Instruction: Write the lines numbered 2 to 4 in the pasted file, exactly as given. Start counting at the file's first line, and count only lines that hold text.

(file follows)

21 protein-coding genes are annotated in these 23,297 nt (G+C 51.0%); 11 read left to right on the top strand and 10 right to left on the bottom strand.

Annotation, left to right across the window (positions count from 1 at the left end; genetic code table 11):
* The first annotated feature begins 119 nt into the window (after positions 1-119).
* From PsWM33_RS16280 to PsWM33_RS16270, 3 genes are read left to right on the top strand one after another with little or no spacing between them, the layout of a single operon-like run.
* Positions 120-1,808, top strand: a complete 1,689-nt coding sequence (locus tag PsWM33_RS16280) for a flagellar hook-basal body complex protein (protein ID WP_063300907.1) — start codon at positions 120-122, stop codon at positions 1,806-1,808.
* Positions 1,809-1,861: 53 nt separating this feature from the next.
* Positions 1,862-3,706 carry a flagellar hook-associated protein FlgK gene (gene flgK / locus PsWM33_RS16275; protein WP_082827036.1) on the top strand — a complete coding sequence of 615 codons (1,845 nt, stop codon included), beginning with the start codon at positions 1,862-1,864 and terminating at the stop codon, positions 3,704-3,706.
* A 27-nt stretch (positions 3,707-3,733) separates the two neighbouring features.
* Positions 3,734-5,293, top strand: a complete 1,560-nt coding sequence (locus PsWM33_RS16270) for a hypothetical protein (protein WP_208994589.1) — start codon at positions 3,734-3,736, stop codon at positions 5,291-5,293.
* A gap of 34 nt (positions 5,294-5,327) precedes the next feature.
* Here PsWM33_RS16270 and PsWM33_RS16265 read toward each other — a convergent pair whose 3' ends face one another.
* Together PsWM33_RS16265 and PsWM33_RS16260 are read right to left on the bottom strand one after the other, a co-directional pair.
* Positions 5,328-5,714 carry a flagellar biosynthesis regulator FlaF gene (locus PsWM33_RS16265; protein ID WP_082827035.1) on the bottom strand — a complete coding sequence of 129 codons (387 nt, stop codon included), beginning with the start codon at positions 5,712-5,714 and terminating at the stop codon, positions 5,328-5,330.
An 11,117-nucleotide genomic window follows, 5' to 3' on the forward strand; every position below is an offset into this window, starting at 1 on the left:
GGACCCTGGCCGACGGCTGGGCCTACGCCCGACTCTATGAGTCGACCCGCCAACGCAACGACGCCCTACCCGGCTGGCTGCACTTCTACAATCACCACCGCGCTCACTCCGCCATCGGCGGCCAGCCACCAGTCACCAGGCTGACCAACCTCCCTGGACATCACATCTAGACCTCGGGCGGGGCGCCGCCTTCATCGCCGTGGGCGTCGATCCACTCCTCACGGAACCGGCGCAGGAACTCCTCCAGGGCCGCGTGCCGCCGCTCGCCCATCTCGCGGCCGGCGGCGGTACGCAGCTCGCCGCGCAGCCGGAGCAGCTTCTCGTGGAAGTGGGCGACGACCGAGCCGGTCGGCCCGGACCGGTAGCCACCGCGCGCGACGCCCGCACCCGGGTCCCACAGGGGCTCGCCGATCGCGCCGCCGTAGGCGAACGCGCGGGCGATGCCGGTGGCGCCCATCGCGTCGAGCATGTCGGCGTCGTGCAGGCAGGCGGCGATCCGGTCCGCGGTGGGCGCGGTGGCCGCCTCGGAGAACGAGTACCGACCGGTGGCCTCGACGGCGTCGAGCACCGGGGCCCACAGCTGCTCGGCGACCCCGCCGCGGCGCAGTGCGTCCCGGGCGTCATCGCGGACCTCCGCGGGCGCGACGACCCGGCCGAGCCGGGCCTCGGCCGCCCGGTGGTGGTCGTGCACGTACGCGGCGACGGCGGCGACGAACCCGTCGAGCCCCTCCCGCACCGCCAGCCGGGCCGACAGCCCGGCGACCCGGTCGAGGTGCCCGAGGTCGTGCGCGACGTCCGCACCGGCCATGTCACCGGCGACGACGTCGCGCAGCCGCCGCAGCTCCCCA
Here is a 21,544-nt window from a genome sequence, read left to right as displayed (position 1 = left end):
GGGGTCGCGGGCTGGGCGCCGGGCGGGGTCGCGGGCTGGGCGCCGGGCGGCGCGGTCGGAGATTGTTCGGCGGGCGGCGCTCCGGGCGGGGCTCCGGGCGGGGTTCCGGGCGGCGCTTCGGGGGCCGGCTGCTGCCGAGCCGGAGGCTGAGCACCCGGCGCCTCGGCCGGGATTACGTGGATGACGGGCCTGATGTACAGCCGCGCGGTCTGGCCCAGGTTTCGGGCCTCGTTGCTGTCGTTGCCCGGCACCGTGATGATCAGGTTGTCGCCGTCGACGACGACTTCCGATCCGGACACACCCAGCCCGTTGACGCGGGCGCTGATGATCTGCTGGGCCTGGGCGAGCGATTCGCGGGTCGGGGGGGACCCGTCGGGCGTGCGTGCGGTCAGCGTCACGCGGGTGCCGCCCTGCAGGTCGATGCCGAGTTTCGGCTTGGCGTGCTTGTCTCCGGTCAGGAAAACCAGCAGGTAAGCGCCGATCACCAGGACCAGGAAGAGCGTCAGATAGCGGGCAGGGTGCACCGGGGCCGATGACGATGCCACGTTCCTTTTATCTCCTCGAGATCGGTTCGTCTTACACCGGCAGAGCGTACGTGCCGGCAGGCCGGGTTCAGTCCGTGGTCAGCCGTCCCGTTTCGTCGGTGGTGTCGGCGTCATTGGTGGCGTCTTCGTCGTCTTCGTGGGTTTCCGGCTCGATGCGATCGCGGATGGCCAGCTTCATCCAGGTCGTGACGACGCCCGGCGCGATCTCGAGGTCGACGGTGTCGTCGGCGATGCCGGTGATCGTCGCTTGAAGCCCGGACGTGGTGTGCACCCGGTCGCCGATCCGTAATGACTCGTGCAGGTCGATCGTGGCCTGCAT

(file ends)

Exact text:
Annotation, left to right across the window (positions count from 1 at the left end; genetic code table 11):
* The first annotated feature begins 119 nt into the window (after positions 1-119).
* From PsWM33_RS16280 to PsWM33_RS16270, 3 genes are read left to right on the top strand one after another with little or no spacing between them, the layout of a single operon-like run.